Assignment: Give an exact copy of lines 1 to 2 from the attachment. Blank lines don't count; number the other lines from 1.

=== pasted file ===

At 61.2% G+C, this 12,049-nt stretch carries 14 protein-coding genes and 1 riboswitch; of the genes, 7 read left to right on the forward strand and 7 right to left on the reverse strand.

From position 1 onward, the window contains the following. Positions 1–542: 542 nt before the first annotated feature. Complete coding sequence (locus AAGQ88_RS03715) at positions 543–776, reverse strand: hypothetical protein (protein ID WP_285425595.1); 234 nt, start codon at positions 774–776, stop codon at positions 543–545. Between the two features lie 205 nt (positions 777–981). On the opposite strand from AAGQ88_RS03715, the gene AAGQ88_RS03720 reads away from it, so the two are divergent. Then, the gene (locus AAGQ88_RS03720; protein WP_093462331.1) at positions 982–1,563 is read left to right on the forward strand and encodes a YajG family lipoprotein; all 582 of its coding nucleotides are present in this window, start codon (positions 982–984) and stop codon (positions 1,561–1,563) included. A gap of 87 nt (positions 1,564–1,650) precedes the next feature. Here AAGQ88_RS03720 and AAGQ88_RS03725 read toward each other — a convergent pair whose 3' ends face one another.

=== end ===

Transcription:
At 61.2% G+C, this 12,049-nt stretch carries 14 protein-coding genes and 1 riboswitch; of the genes, 7 read left to right on the forward strand and 7 right to left on the reverse strand.

From position 1 onward, the window contains the following. Positions 1–542: 542 nt before the first annotated feature. Complete coding sequence (locus AAGQ88_RS03715) at positions 543–776, reverse strand: hypothetical protein (protein ID WP_285425595.1); 234 nt, start codon at positions 774–776, stop codon at positions 543–545. Between the two features lie 205 nt (positions 777–981). On the opposite strand from AAGQ88_RS03715, the gene AAGQ88_RS03720 reads away from it, so the two are divergent. Then, the gene (locus AAGQ88_RS03720; protein WP_093462331.1) at positions 982–1,563 is read left to right on the forward strand and encodes a YajG family lipoprotein; all 582 of its coding nucleotides are present in this window, start codon (positions 982–984) and stop codon (positions 1,561–1,563) included. A gap of 87 nt (positions 1,564–1,650) precedes the next feature. Here AAGQ88_RS03720 and AAGQ88_RS03725 read toward each other — a convergent pair whose 3' ends face one another.